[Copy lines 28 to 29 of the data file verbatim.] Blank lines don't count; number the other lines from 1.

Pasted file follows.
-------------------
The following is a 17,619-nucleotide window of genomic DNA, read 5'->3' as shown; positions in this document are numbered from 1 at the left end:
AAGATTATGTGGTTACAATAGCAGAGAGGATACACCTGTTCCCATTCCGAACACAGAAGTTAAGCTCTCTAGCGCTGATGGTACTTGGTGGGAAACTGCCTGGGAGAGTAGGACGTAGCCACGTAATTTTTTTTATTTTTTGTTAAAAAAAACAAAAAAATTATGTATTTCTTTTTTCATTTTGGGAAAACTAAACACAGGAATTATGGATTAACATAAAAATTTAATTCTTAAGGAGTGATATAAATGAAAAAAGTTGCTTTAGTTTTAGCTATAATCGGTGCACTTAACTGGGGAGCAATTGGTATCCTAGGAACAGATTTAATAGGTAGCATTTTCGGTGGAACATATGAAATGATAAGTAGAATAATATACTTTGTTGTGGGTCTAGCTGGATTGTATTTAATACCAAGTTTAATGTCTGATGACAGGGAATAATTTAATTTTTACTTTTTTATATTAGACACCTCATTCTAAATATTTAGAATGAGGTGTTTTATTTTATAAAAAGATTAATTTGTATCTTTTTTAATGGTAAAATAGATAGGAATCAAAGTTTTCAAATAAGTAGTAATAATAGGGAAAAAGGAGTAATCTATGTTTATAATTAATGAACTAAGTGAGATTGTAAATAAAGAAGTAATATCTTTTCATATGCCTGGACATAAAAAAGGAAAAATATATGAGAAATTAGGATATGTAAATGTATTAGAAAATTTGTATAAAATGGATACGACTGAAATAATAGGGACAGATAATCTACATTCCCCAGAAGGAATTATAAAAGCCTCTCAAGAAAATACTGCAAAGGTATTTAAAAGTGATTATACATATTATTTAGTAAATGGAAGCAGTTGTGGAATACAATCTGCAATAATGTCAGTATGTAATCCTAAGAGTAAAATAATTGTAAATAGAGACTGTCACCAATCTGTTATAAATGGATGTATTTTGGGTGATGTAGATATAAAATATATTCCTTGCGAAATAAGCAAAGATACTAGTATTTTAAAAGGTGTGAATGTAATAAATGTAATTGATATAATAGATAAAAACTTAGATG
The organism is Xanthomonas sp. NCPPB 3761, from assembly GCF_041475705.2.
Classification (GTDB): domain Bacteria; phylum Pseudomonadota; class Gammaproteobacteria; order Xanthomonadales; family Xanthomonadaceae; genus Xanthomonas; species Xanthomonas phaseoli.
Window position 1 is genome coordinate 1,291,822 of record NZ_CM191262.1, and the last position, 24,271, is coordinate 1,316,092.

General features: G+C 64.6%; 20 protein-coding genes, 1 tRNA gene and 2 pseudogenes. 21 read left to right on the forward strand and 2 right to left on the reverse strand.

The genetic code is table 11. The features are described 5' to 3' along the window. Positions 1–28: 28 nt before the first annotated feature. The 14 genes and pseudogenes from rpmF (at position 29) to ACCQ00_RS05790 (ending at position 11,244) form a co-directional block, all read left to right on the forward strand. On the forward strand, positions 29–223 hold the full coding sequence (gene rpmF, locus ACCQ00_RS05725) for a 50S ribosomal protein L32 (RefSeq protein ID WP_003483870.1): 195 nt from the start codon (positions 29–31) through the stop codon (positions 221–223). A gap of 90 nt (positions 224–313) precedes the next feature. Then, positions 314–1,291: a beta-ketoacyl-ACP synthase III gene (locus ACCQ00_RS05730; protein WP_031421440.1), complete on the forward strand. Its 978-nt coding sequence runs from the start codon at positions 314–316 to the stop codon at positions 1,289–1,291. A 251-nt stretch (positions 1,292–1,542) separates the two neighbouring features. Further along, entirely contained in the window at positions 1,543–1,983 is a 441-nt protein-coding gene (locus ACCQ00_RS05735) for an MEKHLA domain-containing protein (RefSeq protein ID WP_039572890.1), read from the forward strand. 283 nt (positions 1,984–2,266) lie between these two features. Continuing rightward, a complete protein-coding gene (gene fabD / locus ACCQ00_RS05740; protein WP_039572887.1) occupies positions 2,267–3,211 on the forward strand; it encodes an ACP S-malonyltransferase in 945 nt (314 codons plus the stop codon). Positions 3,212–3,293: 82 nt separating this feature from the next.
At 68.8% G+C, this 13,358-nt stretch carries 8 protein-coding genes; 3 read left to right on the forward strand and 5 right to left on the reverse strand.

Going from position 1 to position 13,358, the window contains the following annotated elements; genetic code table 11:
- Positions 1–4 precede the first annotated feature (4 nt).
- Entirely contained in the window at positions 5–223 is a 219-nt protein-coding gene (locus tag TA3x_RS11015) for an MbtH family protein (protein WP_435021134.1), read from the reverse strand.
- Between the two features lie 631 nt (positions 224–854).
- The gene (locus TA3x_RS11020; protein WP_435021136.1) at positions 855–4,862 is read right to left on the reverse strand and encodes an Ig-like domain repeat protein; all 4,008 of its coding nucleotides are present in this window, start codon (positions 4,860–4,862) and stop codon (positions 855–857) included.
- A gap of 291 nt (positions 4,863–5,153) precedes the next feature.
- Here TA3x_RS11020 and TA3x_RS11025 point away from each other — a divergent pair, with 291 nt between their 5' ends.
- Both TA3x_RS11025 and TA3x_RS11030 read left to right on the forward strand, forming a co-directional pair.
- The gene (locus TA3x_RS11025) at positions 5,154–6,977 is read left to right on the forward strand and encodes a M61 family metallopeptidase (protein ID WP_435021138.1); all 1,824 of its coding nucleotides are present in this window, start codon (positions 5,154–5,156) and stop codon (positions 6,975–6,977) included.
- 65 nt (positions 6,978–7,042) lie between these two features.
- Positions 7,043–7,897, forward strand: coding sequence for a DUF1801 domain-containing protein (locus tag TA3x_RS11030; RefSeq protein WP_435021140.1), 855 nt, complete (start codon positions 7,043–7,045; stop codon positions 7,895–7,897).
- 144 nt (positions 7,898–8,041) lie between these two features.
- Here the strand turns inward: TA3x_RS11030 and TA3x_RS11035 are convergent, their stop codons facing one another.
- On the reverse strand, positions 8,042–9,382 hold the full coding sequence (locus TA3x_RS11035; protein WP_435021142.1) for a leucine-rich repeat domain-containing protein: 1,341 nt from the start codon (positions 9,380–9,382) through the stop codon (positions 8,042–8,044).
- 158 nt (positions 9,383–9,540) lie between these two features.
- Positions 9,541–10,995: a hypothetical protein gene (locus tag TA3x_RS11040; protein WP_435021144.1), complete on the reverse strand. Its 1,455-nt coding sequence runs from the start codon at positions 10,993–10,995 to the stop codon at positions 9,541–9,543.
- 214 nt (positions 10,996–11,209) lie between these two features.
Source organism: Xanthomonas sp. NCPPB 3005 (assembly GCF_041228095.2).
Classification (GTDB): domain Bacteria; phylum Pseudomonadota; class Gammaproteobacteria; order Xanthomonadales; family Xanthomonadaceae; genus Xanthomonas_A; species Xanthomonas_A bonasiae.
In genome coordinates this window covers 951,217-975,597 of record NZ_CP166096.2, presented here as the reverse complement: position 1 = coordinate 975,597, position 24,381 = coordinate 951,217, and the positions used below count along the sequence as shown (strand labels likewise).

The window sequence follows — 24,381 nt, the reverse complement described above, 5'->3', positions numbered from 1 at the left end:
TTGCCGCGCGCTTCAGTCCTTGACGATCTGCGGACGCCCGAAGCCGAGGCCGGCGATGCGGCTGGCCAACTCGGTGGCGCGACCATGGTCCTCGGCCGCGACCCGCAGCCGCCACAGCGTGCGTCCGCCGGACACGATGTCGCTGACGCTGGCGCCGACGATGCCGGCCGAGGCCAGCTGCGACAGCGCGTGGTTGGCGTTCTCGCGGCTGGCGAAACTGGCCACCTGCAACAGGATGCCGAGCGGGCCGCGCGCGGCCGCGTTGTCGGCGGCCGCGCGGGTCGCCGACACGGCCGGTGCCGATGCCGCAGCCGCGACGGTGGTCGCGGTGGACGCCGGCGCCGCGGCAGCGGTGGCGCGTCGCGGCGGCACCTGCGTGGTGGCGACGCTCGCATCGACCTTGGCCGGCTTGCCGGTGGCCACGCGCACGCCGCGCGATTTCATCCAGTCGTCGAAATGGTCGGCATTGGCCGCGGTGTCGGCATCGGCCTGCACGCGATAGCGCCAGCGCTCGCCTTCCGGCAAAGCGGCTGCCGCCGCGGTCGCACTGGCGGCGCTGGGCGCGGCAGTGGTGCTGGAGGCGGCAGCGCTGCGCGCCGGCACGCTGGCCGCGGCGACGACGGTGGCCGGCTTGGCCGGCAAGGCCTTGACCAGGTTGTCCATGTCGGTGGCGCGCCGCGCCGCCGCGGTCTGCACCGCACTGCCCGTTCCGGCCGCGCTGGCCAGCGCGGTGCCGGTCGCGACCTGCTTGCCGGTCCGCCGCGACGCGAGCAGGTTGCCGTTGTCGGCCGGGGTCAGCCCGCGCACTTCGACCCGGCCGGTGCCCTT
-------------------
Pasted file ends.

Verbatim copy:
In genome coordinates this window covers 951,217-975,597 of record NZ_CP166096.2, presented here as the reverse complement: position 1 = coordinate 975,597, position 24,381 = coordinate 951,217, and the positions used below count along the sequence as shown (strand labels likewise).

The window sequence follows — 24,381 nt, the reverse complement described above, 5'->3', positions numbered from 1 at the left end: